In March, Kansas Senate President Susan Wagle told our editorial board that lawmakers would either agree on a long-term structural fix for the state’s persistent budget problems by the end of the month — yes, by the end of that month — or else she and her colleagues would be “willing to forgo pay.”
Senator, time does get away from us sometimes, but it’s June. No structural fix is in sight. And you and your colleagues are still being paid.
When you met with us, you spoke of the canyon-sized hole Gov. Sam Brownback had dug for Kansas with the aggressive 2012 tax cuts he called a “real-live experiment.”
He hardly pushed those through single-handedly.
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But now we know how that experiment turned out: His “march to zero” income taxes was supposed to create tens of thousands of jobs, but it didn’t. It was not, of course, supposed to create massive budget deficits, but it did.
In March, Senator Wagle, you said that you and your colleagues had no choice but to address the situation by raising taxes, borrowing money and cutting services that had already been trimmed and then trimmed some more.
So why do you keep voting against a tax hike?
Maybe that has nothing to do with the fact that you’re thinking of running for Congress. But if that’s not the issue, what is?
And if it is that, don’t you trust voters will prefer a lawmaker who raised taxes to solve a widely acknowledged problem to one who knew what should happen but didn’t dare to follow through?
Late Tuesday, the Senate did pass a bill that would have reinstated a third income tax bracket, raised individual tax rates and nixed the ill-advised LLC exemption for farmers and small businesses that was supposed to stimulate the economy but instead turned out to be what Wagle called a “tax avoidance mechanism.”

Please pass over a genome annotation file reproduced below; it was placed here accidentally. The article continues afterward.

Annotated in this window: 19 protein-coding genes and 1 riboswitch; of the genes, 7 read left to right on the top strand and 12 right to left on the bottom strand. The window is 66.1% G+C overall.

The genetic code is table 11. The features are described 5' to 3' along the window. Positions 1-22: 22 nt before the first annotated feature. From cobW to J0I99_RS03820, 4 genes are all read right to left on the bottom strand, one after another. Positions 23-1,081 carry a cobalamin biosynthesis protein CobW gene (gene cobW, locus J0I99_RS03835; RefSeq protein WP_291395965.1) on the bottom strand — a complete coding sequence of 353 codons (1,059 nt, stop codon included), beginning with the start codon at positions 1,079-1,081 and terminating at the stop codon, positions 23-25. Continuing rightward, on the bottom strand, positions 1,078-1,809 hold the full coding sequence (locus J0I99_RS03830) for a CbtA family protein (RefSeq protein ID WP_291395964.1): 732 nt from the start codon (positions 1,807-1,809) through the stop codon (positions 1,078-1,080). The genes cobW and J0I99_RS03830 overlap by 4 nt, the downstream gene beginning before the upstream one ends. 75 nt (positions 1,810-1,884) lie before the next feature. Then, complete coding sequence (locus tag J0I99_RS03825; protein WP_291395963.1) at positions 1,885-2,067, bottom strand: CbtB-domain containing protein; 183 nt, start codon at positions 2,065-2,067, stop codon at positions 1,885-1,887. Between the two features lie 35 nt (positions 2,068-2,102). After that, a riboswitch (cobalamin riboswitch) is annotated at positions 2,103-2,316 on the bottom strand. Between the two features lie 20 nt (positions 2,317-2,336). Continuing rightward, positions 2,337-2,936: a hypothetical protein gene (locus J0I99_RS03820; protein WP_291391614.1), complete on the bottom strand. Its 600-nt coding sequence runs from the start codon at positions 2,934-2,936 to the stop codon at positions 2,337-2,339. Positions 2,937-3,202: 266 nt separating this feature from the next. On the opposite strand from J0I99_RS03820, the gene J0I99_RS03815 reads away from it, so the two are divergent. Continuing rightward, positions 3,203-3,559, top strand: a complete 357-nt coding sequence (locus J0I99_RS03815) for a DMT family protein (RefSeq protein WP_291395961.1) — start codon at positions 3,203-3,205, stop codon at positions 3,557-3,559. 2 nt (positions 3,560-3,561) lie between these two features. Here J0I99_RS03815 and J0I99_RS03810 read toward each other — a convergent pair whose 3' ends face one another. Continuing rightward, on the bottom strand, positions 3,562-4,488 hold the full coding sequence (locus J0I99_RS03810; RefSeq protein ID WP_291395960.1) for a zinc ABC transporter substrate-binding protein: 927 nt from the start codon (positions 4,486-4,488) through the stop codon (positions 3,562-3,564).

The bill would have brought in about $600 million a year in new taxes. But Wagle voted no, and the House wasted no time in voting it down, 37-85.
Again, according to the Senate president, this whole situation is nothing new: “We knew when (Brownback) signed the bill that we needed to fix that tax plan,” Wagle told us.
That was five years ago.
The next year, in 2013, the bill became law. But “the floor didn’t really start falling out from underneath us until 2014,” she said.
Most Kansans are keenly aware of the situation. Also in March, 73 percent of those polled said those dramatic tax cuts had hurt rather than helped the state’s economy, according to a survey by the Kansas Center for Public Growth, which advocates restoring taxes to their pre-Brownback, 2012 levels.
Wagle, who has contended lawmakers met their self-imposed March deadline by passing budget legislation that didn’t actually structurally fix the budget, has assured us that lawmakers understand what needs to be done: With “revenue projections way off, we’re way under water. There’s a strong, strong desire in both the House and Senate to pass a structural fix and set us back on a path of predictability.’’
When might that happen, Senator? At what point will you yourself support the kind of “balanced” plan to sustainability that you described to us 10 weeks ago? And at what point does that suspension of wages kick in?